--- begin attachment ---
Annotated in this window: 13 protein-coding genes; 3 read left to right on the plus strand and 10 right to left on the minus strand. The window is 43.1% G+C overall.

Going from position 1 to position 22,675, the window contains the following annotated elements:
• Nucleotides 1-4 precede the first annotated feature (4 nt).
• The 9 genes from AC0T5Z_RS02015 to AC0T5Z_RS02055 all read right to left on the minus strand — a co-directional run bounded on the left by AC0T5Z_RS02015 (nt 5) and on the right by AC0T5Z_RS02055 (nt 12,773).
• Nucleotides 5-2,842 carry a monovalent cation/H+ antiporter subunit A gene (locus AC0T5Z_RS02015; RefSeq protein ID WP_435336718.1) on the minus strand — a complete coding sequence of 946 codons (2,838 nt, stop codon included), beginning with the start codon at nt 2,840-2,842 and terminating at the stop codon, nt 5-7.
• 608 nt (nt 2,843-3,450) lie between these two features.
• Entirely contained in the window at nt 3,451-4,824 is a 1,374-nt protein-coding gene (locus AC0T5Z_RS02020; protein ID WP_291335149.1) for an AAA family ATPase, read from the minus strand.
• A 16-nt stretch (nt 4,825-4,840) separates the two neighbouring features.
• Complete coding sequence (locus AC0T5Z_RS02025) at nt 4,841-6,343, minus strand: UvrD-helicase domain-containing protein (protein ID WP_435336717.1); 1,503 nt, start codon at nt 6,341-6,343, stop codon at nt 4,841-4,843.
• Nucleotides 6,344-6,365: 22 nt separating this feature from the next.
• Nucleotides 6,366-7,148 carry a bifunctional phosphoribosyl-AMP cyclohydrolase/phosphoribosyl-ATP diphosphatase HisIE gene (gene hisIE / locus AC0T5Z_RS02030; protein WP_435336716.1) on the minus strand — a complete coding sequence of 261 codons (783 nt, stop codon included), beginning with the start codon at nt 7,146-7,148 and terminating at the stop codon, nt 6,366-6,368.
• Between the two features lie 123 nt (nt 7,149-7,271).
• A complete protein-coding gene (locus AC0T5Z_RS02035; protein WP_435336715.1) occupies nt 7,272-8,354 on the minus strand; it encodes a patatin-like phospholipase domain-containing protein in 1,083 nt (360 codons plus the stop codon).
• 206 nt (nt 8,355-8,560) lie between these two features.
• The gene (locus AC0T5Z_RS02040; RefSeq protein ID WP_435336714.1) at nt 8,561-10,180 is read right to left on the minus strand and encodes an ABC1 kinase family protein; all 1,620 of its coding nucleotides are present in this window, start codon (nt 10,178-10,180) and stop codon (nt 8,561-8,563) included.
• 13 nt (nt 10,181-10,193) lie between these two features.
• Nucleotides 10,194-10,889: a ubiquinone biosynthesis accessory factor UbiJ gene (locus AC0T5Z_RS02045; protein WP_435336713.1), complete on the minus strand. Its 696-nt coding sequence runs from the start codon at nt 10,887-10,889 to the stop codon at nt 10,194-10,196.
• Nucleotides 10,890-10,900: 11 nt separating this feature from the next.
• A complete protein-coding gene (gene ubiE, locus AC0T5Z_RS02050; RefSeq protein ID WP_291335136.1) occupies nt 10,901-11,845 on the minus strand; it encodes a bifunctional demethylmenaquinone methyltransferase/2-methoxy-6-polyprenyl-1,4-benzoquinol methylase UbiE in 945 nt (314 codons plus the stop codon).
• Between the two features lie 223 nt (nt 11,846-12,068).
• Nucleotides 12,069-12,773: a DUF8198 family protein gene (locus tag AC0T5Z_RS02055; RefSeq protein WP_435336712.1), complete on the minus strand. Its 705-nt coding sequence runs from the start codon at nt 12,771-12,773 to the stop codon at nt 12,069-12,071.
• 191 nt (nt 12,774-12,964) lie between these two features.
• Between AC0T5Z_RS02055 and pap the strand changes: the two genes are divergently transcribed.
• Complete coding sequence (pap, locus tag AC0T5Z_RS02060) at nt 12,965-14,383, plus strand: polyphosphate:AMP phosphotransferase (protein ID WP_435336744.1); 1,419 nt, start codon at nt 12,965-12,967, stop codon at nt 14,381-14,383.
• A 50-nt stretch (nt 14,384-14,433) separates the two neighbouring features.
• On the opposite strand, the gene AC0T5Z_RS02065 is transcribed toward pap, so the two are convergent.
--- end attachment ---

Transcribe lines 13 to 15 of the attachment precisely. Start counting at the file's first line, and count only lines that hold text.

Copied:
• A complete protein-coding gene (locus AC0T5Z_RS02035; protein WP_435336715.1) occupies nt 7,272-8,354 on the minus strand; it encodes a patatin-like phospholipase domain-containing protein in 1,083 nt (360 codons plus the stop codon).
• 206 nt (nt 8,355-8,560) lie between these two features.
• The gene (locus AC0T5Z_RS02040; RefSeq protein ID WP_435336714.1) at nt 8,561-10,180 is read right to left on the minus strand and encodes an ABC1 kinase family protein; all 1,620 of its coding nucleotides are present in this window, start codon (nt 10,178-10,180) and stop codon (nt 8,561-8,563) included.